(Photo: Kula Project)

Feature #7 – Artemis: Natural Wildlife Federation
Where? U.S.—(Interior West: Colorado, Wyoming, New Mexico, Idaho, Montana, South Dakota)

Focus: Artemis engages women hunters and anglers in conservation advocacy to protect sporting traditions, support women as leaders, foster the next generation of conservationists, and ensure the vitality of our outdoor heritage.

Check out: Artemis is rallying for the permanent reauthorization and full funding of the Land and Water Conservation Fund, and you can help. Visit here to learn more about how your hunting and fishing stories can have an impact. New to conservation or itching to know more? Check out Artemis’s quick and dirty conservation tips and stayed tuned for Advocacy 101 trainings in your neck of the woods.

(Photo: Artemis)

Feature #8 – Women’s Environmental Network Trust
Where? U.K.—(National organization based in England)

Focus: Women’s Environmental Network (WEN) was founded in 1988 to provide a platform for women’s voices that were marginalized from the mainstream environmental movement, as well as to address environmental issues that particularly affect women. Thirty years later, they continue to inspire and empower women to take action for a healthier planet, tackle environmental concerns that are closely tied to women’s health, and diversify the environmental sector.

Check out: WEN’s #PeriodsWithoutPlastic campaign is aiming to lead a U.K. revolution for healthy, eco-friendly menstrual products, calling on manufacturers to phase out single use plastic in pads and tampons. Click here to learn more about the WEN’s Environmenstrual Coalition of organizations, businesses, and activists taking part in a Week of Action from October 13 -20, 2018.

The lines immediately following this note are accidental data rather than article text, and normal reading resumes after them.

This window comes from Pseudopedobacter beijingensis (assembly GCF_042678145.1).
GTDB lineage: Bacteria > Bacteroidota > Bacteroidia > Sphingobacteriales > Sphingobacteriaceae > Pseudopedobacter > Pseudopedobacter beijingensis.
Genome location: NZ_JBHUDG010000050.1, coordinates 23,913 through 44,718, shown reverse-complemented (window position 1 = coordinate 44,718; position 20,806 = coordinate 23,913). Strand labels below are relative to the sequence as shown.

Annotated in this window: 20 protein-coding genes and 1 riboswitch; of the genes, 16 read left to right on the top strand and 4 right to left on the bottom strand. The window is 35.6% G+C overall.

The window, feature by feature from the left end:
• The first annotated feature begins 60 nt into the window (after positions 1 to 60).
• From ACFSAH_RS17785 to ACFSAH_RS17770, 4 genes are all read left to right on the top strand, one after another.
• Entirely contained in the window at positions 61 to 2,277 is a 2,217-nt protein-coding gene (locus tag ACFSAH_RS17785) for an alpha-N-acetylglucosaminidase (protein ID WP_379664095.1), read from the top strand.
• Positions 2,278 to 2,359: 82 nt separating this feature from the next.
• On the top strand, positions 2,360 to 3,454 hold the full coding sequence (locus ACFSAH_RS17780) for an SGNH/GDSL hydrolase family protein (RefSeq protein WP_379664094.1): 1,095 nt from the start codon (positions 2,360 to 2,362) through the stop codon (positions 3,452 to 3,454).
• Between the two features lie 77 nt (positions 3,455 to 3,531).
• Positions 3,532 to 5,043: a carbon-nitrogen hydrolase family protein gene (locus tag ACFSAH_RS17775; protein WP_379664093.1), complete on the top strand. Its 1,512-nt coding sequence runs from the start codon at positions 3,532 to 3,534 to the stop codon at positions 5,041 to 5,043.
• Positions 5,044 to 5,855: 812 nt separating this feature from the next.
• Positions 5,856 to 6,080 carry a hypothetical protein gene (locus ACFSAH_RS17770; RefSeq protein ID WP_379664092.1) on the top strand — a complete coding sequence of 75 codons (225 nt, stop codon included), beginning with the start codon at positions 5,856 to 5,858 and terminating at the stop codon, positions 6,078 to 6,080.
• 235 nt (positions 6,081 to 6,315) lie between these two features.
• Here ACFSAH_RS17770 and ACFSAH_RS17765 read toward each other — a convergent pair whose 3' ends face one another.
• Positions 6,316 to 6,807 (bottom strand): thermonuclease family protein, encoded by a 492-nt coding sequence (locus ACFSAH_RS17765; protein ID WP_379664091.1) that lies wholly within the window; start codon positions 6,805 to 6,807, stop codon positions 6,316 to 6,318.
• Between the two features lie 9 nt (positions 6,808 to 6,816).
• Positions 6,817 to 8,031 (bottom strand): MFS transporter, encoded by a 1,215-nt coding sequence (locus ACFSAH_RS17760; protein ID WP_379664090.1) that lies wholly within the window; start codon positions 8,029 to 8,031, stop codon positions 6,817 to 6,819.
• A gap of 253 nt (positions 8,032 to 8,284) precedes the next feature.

Feature #9 – Breast Cancer Prevention Partners
Where? U.S.—(National organization based in California)

Focus: Breast Cancer Prevention Partners (formerly the Breast Cancer Fund) is a science-based advocacy organization that works to prevent breast cancer by eliminating exposure to toxic chemicals and radiation.

Check out: Chemicals and radiation linked to breast cancer can be found in everyday products that we use on our bodies, in our homes, workplaces, the food we consume, and the air we breathe. Breast Cancer Prevention Partner’s prevention tips can help redefine your daily routine and reduce your risk.

In the Bay Area? Register for Peak Hike for Prevention on Sunday, October 14 to help prevent breast cancer one step at a time.

Feature #10 – Surf Like A Girl
Where? California, U.S.

Focus: Surf Like A Girl is working to create a global community of female surfers that are stewards of their communities and the environment. By breaking down barriers preventing females from surfing, Surf Like a Girl helps to encourage women to challenge themselves, feel strong in the water, and realize that there is nothing they cannot do!

Check out: Surf Like a Girl believes that everyone deserves the chance to surf. Click here to learn more about program assistance for their surf camp and after-school programs!

Content reproduced with permission from One Percent for the Planet